Coffee plantation in the State of Veracruz. Source: Wikipedia

Mexican employees in the classification of coffee. Source: Wikipedia

Boarding of coffee from the port of Veracruz ca 1959. Source APAMM

Coffee tree and berries. Source: Wikipedia

Gold coffee export in Zimpizahua, Coatepec, Veracruz, ca.1900. Source: APJAH.

There are records dating the arrival of coffee in Mexico to 1740. During the 18th century, coffee production spread from the Antilles to Central and South America. The route to Mexico began in Jamaica, Haiti, and Santo Domingo and reached Cuba—the plants were all Arabian in origin and came via Martinique—before crossing the Caribbean Sea and landing on the Gulf of Mexico coast.


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The unexpected appreciation for this aro-matic beverage in Mexico allowed coffee to reach the mountains and forests of the Mexican Intertropical Convergence Zone, leading to environmental transformations as well as cultural and social changes in the communities dedicated to growing it.


The aromatic bean reached Mexico by several routes. One was the port of Veracruz, from which it spread through-out the state and reached the central and southern regions of the country, making states such as Puebla, the state of Mexico (just north of Mexico City), San Luis Potosí, and Guerrero proper coffee-growing regions.

Plantations were even set up in Tabasco and Yucatán where the climate and altitude are not ideal for large-scale coffee production, the various routes that the crop took to once in Mexico have been documented for each region. In 1935 William Ukers reported in All About Coffee that in the district of Coatepec, Veracruz, coffee was planted in 1808 and soon spread to the rest of the region.


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It was General Mariano Michelena who, taking advantage of one of his trips to the sacred sites of Italy, Palestine and Arabia, took coffee from Mocha to Michoacán around 1831. From there, it was transported to the states of Jalisco and Colima and where the soil was more suitable for its growth.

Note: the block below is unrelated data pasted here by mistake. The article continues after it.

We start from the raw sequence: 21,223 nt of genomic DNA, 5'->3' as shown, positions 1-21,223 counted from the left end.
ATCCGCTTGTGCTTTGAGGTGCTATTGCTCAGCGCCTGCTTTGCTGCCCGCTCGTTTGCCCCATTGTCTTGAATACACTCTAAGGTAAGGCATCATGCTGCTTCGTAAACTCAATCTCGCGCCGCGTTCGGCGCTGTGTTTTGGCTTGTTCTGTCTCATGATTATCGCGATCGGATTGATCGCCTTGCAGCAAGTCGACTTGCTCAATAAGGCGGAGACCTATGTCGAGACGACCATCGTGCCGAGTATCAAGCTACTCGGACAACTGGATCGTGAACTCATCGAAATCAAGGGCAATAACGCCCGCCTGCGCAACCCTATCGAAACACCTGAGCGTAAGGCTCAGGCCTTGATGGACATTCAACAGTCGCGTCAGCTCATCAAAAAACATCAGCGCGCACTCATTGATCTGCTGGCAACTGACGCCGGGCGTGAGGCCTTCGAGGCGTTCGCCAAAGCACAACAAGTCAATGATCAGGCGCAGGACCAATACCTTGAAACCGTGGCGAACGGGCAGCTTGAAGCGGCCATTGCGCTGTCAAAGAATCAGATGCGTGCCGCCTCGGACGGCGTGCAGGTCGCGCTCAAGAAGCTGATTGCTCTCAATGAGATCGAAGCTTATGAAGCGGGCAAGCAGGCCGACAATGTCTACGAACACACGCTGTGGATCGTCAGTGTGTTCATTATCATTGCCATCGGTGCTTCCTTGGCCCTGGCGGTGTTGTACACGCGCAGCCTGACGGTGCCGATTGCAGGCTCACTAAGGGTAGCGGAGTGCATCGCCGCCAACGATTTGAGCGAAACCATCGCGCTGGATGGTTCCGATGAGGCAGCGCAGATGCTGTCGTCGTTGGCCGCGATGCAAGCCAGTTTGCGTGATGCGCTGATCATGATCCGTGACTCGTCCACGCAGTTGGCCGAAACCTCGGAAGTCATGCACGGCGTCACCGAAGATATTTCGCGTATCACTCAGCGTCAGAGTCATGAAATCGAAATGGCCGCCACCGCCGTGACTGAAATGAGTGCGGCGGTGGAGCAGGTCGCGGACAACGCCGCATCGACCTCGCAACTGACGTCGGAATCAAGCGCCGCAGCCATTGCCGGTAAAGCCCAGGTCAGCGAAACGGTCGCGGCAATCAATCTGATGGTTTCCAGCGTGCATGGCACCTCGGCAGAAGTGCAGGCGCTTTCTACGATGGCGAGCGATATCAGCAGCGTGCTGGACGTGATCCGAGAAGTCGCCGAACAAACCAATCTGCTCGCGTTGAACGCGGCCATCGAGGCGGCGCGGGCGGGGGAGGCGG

The third route went from Guatemala through Chiapas where Manchinelli, an Italian, began to grow it at the Chácara Hacienda sometime around 1846. A few years later, Germans who had migrated from Guatemala toward El Soconusco, Chiapas in search of fertile land to grow coffee introduced modern technology.

Coffee reached Oaxaca years later, in 1874. The low market price of the cochineal bug (Dactylopius spp.), used to dye cloth, forced growers to abandon it as a crop and turn their efforts to finding land appropriate for growing coffee. A decade later, early migrants founded Pluma Hidalgo in Oaxaca, a town that would soon gain recognition—which it retains to this day—for its excellent coffee.


Today, almost 278 years since the arrival of coffee to Mexico, after its cultivation has been one of the main drivers of the economy and after its recognition as one of the best coffees of the world, providing a source of wealth and prosperity even in the most remote mountain ranges of the country, Mexican caficulture faces considerable challenges.


We remain one of the main producers of America, with around 600,000 cultivated hectares distributed across 15 of the 32 states of the country. Chiapas, Veracruz, Puebla, Oaxaca and Guerrero top the list with 94% of the national production. However, remaining to be explored is a wide diversity of climates, soils, landscapes and culture that provide an incredible wealth of aromas and flavors to our daily consumption of coffee.

Photography: Enrique Medina




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